10. A rechargeable battery having an electrode made from a complex transition metal phosphonate according to claim 1, the battery being selected from the group consisting of a magnesium-ion battery and a magnesium battery.

11. A rechargeable battery having an electrode made from a complex transition metal phosphonate according to claim 1, the battery being selected from the group consisting of a potassium-ion battery and a potassium battery.

12. A rechargeable battery having an electrode made from a complex transition metal phosphonate according to claim 1, the battery being a flow battery.

13. The complex transition metal phosphonates of claim 1, wherein the complex transition metal phosphonate is soluble in a solvent selected from the group consisting of carbonate solvents, ether solvents, water, and combinations thereof.

14. A complex transition metal methylene bisphosphonate having a formula selected from the group consisting of AxMy(R(PO3)2)z, AxMy(RPO3)z, AxMy(R(PO3)2)z.nH2O, AxMy(RPO3)z.nH2O and AxMy(R(PO3)2)z(X)t, where A is an alkali metal or an alkaline earth metal; M is a divalent or trivalent transition metal; R is an organic group; X is OH, F, or Cl; and n is the number of water molecules in hydrated phosphonates.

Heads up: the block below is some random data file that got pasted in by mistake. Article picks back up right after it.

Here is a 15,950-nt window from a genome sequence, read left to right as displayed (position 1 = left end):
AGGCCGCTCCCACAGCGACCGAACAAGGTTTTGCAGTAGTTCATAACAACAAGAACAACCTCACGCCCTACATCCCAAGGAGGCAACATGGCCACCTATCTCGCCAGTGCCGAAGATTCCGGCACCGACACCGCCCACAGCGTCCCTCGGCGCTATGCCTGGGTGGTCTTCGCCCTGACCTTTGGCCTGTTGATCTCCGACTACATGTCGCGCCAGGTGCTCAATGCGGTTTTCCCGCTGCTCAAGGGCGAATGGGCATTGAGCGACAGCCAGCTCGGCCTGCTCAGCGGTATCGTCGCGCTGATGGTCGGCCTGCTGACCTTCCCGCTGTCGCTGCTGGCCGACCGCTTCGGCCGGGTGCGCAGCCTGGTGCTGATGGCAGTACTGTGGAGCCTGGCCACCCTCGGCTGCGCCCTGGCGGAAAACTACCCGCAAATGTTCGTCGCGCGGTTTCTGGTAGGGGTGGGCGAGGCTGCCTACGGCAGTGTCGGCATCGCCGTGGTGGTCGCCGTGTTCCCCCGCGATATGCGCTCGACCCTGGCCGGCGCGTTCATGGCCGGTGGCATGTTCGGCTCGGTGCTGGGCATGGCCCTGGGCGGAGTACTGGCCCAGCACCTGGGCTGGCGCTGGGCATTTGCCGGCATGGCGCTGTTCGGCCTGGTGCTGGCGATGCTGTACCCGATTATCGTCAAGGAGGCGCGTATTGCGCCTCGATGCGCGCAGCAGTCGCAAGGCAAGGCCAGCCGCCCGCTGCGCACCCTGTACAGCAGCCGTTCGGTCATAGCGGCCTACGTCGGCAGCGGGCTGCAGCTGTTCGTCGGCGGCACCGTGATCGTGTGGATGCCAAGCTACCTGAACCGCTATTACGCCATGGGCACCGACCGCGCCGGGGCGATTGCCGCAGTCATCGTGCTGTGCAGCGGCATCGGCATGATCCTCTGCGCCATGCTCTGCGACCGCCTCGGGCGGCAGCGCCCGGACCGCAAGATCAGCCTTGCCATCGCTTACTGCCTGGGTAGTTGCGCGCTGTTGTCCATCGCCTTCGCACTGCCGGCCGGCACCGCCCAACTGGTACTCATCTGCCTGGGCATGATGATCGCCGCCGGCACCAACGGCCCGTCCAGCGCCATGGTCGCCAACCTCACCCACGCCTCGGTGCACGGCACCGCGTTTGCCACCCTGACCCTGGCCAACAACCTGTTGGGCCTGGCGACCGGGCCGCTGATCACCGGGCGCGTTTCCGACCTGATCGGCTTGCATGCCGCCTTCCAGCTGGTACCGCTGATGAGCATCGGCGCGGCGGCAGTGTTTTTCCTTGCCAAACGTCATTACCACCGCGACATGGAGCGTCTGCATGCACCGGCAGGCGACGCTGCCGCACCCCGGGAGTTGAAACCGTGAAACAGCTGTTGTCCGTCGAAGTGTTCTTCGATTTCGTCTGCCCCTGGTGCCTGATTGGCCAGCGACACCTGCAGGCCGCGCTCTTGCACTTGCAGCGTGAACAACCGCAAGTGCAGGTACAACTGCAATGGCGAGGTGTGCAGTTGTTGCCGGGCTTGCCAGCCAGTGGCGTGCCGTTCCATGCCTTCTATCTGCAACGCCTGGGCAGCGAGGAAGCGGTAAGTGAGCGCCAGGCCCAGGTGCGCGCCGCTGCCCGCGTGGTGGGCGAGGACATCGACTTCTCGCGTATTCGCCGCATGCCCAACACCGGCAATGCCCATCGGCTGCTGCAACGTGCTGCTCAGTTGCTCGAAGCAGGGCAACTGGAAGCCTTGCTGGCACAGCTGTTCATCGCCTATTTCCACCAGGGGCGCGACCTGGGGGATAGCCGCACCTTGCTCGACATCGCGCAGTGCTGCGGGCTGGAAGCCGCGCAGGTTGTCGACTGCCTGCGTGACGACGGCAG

15. The complex transition metal methylene bisphosphonate of claim 14, wherein the formula comprises Li2Fe(CH2(PO3)2)1.

16. The complex transition metal methylene bisphosphonate of claim 14, wherein the formula comprises Na2Fe(CH2(PO3)2)1.

17. The complex transition metal methylene bisphosphonate of claim 14, wherein the formula comprises Na2Co(CH2(PO3)2)1.

Patent History
Publication number: 20210206792
Type: Application
Filed: Nov 20, 2016
Publication Date: Jul 8, 2021
Applicant: Qatar Foundation for Education, Science and Community Development (Doha)
Inventors: Rachid ESSEHLI (Doha), Ilias BELHAROUAK (Doha), Hamdi BEN YAHIA (Doha), Ali ABOUIMRANE (Doha)
Application Number: 15/777,600
Classifications
International Classification: C07F 15/06 (20060101); H01M 10/0525 (20060101); H01M 10/36 (20060101); C07F 15/02 (20060101); H01M 4/62 (20060101); H01M 4/583 (20060101); H01M 10/0568 (20060101); H01M 10/0569 (20060101); H01M 4/60 (20060101);